It’s a telling aspect of Republican strategy that it relies so little on the strengths of the economy. Instead of touting job creation and monetary stability, the party is “playing to its base.” Its big issues lately have been a New Jersey court ruling on same-sex marriage and the construction of a 700-mile wall along the southern border, which Mexican President-elect Felipe Calderon likened to the Berlin Wall. The move is so ludicrous that even the executive branch doesn’t seem to believe in it, telling Congress it doesn’t have to hurry to appropriate the money to build it. Military historians have written that fixed fortifications are monuments to human stupidity. So is this campaign strategy.

And it has a vicious anti-Indian edge. The “illegal alien” issue reflects a fear that indigenous people, the vast bulk of the Mexican immigration, are reasserting rights to their own land. Attacks on American tribes are cropping up around the country (although in the Northeast, they frequently come from liberal Democrats). Minions of the Republican National Committee had a hand in the most slanderous of recent years, the highly publicized but unsubstantiated charges of voter fraud on the Pine Ridge Reservation in South Dakota. This was a blatant attempt to intimidate a swing bloc of voters. We haven’t heard much of it this year, possibly because Republican organizers were caught in exactly the same registration abuses on a much larger scale in California. At the end of October, the Orange County District Attorney charged 11 workers in a Republican voter drive with fraudulent registration of at least 37 voters.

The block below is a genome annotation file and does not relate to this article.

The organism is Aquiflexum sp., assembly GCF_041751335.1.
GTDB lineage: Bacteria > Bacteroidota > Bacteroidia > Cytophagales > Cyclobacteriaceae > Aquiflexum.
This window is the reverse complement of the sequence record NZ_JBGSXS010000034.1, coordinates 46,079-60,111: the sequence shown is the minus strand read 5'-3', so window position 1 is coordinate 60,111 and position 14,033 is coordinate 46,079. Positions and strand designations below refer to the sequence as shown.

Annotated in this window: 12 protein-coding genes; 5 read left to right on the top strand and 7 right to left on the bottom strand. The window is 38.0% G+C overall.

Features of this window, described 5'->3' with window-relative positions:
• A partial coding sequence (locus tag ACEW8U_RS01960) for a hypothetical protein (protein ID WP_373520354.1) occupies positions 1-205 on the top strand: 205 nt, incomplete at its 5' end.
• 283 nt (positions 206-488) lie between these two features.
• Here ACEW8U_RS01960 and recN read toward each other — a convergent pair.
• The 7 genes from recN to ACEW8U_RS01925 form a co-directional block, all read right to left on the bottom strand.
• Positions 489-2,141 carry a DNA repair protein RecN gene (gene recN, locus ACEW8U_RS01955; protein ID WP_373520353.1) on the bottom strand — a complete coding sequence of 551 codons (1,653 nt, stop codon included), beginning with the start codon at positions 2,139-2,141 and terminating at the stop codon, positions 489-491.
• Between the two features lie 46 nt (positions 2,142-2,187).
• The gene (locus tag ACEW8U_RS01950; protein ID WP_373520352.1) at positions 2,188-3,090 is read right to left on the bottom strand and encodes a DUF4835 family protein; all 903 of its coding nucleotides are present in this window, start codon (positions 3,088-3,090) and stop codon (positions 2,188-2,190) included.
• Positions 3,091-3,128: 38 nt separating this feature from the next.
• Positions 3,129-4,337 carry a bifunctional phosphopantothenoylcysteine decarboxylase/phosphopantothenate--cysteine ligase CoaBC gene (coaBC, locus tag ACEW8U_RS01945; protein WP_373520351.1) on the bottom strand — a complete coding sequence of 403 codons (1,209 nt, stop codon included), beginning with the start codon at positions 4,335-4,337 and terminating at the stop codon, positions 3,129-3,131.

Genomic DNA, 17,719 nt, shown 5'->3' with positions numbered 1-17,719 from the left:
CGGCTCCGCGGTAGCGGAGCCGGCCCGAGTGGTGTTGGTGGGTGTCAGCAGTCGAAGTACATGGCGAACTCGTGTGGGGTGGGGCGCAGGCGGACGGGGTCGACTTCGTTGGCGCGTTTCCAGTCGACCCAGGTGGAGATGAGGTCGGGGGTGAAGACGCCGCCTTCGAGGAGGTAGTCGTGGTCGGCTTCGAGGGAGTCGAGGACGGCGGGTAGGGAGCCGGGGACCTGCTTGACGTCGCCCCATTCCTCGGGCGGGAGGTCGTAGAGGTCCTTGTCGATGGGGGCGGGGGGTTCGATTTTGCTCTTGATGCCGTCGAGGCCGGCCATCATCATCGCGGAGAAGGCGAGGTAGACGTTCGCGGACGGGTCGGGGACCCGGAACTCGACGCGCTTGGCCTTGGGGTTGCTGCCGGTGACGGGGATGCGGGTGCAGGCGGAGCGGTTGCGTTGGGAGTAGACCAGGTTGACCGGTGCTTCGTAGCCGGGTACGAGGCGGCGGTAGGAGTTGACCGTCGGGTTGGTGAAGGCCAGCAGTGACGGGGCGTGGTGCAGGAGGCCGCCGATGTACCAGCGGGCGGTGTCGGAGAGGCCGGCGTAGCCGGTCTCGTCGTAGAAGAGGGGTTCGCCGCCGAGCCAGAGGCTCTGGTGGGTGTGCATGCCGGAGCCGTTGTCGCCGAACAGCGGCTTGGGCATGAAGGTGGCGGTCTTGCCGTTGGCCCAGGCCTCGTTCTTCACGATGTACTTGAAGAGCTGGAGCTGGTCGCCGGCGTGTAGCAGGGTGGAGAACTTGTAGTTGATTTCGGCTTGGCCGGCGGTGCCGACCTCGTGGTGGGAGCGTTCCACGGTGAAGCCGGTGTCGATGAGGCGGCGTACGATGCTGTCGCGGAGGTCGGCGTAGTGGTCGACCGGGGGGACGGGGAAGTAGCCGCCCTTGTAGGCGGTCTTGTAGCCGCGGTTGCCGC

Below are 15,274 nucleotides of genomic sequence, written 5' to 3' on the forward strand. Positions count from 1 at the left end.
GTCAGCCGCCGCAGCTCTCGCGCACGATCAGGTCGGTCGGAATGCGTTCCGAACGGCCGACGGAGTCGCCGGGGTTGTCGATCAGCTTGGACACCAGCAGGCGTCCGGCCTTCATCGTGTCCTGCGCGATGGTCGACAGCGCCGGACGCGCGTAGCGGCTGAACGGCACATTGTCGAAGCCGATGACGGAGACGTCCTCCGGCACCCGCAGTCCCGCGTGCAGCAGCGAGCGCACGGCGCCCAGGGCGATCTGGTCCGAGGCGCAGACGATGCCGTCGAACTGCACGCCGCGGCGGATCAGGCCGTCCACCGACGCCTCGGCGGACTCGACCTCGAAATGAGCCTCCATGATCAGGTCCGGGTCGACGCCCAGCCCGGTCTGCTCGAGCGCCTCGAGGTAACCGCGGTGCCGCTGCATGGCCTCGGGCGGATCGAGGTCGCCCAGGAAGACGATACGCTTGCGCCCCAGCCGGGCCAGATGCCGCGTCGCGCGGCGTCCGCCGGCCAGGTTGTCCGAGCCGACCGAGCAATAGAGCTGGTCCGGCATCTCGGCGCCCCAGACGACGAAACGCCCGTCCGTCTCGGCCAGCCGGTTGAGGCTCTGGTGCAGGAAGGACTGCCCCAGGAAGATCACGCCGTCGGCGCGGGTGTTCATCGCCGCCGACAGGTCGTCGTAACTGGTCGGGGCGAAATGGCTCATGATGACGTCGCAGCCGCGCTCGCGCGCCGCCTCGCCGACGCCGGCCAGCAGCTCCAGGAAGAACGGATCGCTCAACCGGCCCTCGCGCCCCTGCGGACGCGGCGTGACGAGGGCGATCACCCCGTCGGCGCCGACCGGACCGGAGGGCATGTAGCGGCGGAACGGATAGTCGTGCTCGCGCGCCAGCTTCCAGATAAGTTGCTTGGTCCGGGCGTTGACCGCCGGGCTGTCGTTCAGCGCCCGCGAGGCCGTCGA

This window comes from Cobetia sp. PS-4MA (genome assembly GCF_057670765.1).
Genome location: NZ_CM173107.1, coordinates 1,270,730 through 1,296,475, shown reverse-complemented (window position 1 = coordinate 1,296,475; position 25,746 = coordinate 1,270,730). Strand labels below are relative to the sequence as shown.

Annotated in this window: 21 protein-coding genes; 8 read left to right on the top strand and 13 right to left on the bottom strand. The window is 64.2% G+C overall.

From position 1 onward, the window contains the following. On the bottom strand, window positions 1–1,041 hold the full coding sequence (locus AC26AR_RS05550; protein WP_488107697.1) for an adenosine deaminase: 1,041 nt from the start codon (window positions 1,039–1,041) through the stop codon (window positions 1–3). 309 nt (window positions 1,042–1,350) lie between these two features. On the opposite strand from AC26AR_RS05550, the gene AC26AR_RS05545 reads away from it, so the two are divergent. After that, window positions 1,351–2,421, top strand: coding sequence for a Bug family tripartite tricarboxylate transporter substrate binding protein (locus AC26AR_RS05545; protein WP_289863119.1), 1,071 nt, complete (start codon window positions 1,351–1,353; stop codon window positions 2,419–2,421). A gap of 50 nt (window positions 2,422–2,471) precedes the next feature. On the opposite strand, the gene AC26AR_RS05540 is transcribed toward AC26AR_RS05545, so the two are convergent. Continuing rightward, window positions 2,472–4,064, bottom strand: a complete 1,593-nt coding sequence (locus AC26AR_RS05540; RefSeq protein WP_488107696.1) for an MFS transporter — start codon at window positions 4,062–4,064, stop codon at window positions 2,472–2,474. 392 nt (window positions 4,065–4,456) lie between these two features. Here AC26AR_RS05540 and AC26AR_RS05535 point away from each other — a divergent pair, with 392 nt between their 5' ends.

But this could shape up to be a bad year for the Indian fighters. Two Republican incumbents in jeopardy in Connecticut, Christopher Shays and Nancy Johnson, have been vociferous opponents of state tribes seeking federal recognition. In Oklahoma, U.S. Rep. Ernie Istook, author of several anti-sovereignty bills, left his safe seat to campaign for governor. At latest report, he is 20 points behind the popular Democratic incumbent. Add to this the Democratic drive to recruit American Indians as candidates, spearheaded by Kalyn Free’s INDN’s List, and the outcome of this election could be very gratifying for Indian country.

To be sure, the Democratic Party has its own flaws. We suspect a lot of people would vote Democratic this year if it weren’t for the Democrats. Too much of their tone seems to come from politicized (and not very funny) cable television comedians like Bill Maher and Jon Stewart. The American public doesn’t appreciate cheap shots at servicemen stationed in harm’s way, as U.S. Sen. John Kerry, of all people, has recently been reminded. It’s too bad; Kerry is one national politician who “gets” Indian causes, and his misspoken comment belies his true nature.

The American political system is designed to compensate for human imperfections. Its most important form of purification is to throw one party out of power and put in another, until it has a chance to accumulate a sufficient number of its own missteps. If all goes well, we will see this process at work on Nov. 7.